When you have mixed the color, smear onto your ink pad working it in well with your gift card scraper.  (Another Lindsay tip:  if the pad is coming loose, use just a drop of gorilla glue to secure it.  You don’t need much because that stuff expands like crazy.)

Because the sepia colored ink pad is the dye based ink and not pigment, I was not able to re-ink it.  Here’s where the “this is going to save me so much money!” part comes in…You can make the ink in whatever colors your little heart desires.  You can store the ink in a little plastic tub with top from dollar tree.  Put the ink onto your stamp with a Dollar Tree make-up sponge.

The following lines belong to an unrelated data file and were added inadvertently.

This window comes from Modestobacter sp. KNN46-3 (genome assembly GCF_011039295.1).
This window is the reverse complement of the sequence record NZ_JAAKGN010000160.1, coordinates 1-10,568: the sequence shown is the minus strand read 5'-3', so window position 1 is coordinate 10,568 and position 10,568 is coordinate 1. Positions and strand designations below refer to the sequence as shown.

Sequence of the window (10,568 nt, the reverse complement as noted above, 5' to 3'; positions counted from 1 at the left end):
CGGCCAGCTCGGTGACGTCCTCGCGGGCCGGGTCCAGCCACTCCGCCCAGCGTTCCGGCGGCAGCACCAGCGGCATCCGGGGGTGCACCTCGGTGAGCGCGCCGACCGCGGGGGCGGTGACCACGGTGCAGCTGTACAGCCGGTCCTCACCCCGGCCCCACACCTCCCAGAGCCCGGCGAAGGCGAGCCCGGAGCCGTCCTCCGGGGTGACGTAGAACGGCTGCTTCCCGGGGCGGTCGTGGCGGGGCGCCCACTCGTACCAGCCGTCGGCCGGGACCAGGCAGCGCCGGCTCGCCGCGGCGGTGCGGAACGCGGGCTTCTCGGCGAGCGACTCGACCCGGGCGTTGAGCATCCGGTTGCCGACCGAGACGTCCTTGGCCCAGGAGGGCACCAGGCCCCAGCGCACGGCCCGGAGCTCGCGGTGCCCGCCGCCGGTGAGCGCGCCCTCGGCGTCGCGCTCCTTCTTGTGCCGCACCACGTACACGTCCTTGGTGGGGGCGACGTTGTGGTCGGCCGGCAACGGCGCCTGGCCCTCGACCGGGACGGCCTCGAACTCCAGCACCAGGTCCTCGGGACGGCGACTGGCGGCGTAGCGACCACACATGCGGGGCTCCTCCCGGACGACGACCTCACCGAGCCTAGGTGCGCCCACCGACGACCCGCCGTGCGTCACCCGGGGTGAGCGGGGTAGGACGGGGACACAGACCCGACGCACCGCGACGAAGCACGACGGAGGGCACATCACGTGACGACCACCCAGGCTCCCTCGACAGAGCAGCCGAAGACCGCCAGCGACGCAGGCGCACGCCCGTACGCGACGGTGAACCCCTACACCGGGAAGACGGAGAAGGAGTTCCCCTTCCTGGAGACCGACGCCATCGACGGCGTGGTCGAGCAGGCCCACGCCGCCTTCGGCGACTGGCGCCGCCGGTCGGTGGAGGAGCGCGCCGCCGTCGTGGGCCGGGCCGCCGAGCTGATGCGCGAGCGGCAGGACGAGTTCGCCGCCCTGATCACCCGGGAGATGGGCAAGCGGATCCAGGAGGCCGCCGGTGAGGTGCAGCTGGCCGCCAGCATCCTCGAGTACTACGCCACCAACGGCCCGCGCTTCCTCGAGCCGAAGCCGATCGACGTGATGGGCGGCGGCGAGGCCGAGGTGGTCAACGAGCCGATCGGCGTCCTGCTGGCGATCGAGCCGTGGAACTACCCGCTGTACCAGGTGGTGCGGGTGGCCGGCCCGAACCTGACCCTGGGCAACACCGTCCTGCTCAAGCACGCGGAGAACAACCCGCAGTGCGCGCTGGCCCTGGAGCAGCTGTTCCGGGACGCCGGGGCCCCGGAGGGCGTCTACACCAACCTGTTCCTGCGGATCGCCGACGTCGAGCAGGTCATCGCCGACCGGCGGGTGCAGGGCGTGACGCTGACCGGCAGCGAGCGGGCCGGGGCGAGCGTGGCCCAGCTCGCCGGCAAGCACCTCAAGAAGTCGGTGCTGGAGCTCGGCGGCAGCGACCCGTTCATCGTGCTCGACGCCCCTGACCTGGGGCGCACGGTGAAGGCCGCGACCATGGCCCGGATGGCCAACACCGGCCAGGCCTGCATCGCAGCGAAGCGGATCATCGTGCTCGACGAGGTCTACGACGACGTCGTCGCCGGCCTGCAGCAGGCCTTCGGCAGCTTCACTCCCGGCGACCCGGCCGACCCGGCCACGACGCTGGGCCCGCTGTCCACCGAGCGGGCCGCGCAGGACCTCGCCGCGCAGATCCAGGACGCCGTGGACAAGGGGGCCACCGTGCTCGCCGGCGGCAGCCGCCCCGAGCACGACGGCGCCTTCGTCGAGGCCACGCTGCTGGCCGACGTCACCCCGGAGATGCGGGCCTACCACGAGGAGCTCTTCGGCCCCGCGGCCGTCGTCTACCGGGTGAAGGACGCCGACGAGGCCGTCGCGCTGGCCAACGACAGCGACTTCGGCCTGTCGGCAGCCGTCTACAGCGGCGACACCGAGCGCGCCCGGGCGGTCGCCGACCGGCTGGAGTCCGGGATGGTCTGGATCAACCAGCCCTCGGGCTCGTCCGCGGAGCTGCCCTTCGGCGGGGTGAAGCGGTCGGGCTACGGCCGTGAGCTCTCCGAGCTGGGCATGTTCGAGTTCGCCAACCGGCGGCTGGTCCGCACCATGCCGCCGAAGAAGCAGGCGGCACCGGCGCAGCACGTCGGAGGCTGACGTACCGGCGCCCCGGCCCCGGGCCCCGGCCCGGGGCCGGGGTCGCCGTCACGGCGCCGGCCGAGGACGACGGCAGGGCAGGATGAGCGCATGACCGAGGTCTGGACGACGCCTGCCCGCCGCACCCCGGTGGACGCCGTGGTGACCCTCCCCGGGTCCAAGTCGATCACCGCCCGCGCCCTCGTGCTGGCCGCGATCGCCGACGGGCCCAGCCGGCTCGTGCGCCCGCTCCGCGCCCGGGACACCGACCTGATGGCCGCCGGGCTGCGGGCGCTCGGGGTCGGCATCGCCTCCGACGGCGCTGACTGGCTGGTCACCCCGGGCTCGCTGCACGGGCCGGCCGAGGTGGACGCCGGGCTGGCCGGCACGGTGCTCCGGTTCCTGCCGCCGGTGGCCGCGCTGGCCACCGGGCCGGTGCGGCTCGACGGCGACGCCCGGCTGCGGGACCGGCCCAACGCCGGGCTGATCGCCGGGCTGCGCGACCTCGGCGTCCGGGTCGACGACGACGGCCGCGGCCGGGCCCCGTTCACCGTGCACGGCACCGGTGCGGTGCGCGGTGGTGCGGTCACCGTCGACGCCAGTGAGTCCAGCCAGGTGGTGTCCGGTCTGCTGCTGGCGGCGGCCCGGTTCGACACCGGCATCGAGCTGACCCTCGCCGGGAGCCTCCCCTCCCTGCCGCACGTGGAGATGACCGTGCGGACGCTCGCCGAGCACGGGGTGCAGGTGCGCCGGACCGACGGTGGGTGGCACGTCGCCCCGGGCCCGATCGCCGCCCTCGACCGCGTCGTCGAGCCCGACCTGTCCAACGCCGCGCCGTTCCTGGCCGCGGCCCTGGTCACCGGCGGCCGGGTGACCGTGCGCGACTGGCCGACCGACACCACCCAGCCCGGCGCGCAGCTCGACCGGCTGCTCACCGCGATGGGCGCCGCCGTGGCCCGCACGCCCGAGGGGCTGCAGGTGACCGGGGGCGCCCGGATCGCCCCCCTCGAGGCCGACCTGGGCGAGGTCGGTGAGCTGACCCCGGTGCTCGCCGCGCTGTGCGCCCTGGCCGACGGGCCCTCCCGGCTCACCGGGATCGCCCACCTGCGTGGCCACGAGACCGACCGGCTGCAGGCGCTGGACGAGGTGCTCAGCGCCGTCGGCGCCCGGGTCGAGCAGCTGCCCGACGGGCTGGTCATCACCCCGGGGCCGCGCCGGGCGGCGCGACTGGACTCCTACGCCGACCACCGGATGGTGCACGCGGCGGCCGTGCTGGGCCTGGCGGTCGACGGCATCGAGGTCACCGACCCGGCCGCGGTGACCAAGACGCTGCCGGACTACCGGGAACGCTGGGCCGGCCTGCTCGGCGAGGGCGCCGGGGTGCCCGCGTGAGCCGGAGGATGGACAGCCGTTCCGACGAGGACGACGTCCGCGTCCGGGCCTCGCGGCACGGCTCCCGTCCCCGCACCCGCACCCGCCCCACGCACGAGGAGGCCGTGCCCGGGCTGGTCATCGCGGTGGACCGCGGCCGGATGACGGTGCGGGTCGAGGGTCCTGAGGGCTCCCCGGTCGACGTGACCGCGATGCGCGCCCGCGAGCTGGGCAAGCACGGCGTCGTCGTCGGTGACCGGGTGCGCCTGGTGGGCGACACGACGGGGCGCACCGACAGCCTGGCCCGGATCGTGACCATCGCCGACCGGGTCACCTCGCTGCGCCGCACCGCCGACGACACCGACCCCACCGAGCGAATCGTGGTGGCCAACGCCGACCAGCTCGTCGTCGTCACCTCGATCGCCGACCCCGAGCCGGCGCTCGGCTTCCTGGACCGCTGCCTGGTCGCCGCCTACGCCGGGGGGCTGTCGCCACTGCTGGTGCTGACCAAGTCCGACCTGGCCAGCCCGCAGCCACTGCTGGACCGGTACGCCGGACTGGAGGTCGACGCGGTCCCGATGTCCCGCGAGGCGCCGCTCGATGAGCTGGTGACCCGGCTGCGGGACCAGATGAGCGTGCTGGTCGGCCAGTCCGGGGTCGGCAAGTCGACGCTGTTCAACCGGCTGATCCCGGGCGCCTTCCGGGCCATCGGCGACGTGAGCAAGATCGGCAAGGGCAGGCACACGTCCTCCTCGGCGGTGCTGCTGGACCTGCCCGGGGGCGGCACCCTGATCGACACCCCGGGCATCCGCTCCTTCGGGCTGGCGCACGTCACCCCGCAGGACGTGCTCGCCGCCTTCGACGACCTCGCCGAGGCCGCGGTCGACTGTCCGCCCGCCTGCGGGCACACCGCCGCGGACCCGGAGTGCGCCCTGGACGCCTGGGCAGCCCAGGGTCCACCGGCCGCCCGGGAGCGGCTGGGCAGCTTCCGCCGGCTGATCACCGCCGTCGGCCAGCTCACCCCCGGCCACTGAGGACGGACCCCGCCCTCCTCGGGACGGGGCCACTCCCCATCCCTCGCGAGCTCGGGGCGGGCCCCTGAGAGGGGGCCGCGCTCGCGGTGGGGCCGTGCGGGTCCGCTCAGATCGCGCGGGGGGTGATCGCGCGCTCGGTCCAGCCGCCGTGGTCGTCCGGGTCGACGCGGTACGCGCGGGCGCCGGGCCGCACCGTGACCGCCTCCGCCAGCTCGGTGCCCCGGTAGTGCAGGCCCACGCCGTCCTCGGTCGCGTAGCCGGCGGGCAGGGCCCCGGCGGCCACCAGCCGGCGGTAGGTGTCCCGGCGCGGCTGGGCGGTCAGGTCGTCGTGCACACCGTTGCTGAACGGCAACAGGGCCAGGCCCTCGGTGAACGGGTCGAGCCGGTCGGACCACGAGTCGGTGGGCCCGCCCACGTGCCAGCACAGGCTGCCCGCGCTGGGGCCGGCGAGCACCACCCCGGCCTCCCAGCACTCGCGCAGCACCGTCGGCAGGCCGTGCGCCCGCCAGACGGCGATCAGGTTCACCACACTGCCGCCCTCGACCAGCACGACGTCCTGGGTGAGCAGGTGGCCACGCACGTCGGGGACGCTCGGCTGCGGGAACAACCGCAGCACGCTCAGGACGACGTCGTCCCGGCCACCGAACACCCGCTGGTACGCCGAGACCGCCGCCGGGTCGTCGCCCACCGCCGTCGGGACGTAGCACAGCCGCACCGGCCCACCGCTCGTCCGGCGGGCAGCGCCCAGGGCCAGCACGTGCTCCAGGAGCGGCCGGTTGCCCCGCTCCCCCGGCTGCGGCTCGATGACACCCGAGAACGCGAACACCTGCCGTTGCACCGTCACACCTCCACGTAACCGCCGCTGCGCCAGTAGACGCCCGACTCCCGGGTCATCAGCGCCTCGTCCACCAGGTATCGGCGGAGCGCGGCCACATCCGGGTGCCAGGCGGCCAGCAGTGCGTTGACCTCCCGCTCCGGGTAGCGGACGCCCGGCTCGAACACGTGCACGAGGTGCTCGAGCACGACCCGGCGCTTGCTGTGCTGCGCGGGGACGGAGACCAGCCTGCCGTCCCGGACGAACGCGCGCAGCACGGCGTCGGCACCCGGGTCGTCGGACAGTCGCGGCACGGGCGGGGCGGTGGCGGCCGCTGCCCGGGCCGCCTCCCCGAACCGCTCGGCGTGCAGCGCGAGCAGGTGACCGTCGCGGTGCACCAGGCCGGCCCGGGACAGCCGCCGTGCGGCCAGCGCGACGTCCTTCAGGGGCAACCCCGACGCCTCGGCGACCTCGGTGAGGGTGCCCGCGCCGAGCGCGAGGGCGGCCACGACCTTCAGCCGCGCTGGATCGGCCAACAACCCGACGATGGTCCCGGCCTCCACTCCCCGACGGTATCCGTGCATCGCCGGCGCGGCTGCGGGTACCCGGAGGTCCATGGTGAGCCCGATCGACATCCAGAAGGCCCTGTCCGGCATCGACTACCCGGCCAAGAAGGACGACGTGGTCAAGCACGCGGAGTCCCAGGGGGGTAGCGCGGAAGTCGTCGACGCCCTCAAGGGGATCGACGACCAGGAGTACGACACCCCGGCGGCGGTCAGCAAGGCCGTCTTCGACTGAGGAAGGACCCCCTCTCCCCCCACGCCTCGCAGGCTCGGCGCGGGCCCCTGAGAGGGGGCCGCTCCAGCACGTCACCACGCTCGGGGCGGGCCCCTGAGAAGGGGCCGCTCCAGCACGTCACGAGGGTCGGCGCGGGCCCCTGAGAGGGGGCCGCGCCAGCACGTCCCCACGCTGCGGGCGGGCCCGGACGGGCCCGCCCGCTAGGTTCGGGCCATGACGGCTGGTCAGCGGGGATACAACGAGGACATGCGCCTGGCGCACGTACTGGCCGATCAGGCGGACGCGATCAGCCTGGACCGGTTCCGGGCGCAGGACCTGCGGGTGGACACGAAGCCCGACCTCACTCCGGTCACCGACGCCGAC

Lindsay is a huge stamper-thousands of stamps in her collection, or was.  Maybe she got rid of some during her Konmari organization, I don’t know.  Nevertheless, she is a stamping guru.  Lindsay says she doesn’t even buy re-inkers anymore and just always mixes her own.

My excitement is that I can make any color ink I want for any project and I don’t have to buy the expensive stamp pads.  Since I didn’t care for the color pink my stamp pad was, I changed it to a color I liked better.  I made several shades of red, a couple greens, two purples, a white, a gorgeous brown, and several shades of turquoise.  When I’m finished with all my Art Market items I’ll be making lots and lots of colors.

I love DIY projects I can accomplish with stuff I already have in the house.  Makes my day.